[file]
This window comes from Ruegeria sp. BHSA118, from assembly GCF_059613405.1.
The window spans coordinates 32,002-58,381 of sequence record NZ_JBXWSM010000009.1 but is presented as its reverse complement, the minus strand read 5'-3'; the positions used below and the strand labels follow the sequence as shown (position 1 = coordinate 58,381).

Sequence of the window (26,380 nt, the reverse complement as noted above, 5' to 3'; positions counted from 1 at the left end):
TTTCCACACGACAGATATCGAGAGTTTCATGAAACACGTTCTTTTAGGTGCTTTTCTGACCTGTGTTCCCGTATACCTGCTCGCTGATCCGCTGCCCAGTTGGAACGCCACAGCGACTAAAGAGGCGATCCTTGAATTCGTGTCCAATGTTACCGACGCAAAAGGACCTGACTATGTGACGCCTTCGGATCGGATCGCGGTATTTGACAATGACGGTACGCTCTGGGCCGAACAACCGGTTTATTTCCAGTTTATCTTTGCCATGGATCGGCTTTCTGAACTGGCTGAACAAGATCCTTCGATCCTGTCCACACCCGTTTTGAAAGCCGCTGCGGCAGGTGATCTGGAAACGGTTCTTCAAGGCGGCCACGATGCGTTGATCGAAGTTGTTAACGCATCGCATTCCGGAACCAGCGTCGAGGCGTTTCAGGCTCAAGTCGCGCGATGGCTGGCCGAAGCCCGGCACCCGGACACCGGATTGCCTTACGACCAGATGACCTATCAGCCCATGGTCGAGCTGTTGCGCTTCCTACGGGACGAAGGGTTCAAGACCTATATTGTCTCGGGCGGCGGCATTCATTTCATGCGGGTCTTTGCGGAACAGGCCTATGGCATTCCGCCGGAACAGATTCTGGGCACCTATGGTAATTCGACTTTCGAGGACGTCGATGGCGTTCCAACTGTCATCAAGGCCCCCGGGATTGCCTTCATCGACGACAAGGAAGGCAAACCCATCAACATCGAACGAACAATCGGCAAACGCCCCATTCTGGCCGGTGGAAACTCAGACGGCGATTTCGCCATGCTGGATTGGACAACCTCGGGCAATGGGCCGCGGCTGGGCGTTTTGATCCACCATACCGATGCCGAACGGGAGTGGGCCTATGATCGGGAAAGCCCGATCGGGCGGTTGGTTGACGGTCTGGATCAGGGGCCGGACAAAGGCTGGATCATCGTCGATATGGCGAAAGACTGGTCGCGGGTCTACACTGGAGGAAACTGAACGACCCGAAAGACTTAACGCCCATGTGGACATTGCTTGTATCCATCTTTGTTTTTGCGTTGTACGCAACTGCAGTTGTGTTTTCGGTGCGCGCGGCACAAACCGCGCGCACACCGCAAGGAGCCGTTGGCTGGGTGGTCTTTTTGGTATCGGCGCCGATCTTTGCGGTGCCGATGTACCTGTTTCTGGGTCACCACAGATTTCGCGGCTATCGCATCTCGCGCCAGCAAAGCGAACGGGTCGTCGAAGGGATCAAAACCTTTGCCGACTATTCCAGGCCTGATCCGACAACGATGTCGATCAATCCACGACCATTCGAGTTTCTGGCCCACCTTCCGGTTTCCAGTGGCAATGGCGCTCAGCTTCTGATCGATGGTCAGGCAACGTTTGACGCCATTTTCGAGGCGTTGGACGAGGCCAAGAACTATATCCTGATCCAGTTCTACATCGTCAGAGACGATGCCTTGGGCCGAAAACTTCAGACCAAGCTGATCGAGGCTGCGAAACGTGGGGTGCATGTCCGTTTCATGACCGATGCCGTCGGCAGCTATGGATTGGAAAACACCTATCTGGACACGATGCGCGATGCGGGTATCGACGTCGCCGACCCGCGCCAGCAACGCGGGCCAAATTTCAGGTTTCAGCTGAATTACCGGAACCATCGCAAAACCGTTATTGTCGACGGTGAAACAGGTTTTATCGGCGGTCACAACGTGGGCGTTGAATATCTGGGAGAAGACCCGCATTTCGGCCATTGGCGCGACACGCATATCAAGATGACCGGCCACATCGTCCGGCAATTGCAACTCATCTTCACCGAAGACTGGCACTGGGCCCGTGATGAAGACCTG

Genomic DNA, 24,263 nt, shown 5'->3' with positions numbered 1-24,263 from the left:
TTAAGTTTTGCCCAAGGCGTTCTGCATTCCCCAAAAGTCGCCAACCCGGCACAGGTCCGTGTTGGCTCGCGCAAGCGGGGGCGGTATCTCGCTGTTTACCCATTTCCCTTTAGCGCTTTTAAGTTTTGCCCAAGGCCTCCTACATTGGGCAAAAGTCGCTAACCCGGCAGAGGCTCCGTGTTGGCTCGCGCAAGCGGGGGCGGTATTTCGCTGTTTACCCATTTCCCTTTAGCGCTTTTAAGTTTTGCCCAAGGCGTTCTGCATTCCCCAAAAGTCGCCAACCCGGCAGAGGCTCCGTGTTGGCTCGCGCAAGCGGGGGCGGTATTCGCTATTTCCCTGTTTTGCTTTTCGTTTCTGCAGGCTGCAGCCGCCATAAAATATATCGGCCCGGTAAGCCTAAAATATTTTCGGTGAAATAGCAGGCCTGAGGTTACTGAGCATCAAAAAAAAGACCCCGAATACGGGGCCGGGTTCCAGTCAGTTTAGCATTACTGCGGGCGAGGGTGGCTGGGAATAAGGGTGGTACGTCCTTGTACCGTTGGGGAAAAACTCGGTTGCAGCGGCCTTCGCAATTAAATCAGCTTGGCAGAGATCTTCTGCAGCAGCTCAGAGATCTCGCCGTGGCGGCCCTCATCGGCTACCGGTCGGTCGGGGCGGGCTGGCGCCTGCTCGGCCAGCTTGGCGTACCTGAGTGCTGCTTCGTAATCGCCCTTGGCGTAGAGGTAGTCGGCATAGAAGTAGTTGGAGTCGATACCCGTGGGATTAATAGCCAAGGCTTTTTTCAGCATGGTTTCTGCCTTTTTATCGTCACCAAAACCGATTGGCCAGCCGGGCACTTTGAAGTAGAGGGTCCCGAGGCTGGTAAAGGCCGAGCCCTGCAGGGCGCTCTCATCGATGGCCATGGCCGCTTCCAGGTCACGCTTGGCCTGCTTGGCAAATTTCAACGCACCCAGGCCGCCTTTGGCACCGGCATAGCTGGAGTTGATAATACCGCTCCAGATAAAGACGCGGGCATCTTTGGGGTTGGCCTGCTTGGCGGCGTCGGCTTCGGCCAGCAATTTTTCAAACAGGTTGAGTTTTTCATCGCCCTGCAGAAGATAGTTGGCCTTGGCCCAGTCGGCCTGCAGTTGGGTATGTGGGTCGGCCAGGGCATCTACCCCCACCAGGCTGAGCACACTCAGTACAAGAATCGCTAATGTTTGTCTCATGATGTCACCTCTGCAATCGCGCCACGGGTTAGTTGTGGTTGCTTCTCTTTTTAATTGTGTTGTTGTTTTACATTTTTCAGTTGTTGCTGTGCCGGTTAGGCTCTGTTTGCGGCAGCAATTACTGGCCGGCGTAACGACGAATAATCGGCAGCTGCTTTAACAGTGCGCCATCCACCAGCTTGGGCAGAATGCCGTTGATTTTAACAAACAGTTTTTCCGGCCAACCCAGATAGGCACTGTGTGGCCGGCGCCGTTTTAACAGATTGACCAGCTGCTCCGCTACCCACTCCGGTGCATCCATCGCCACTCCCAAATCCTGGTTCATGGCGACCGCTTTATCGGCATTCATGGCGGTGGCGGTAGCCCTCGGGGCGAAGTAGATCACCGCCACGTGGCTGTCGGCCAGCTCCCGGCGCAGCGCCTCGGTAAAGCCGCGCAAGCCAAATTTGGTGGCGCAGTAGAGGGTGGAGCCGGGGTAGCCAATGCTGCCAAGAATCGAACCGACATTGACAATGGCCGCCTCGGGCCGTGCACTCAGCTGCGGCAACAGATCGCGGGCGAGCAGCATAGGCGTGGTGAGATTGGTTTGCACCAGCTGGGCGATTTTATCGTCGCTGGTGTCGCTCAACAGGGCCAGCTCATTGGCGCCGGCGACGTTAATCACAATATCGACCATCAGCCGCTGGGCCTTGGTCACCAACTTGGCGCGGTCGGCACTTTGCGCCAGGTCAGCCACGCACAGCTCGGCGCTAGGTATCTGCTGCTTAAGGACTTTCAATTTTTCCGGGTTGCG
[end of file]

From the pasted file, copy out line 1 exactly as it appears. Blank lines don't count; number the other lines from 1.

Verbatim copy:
This window comes from Ruegeria sp. BHSA118, from assembly GCF_059613405.1.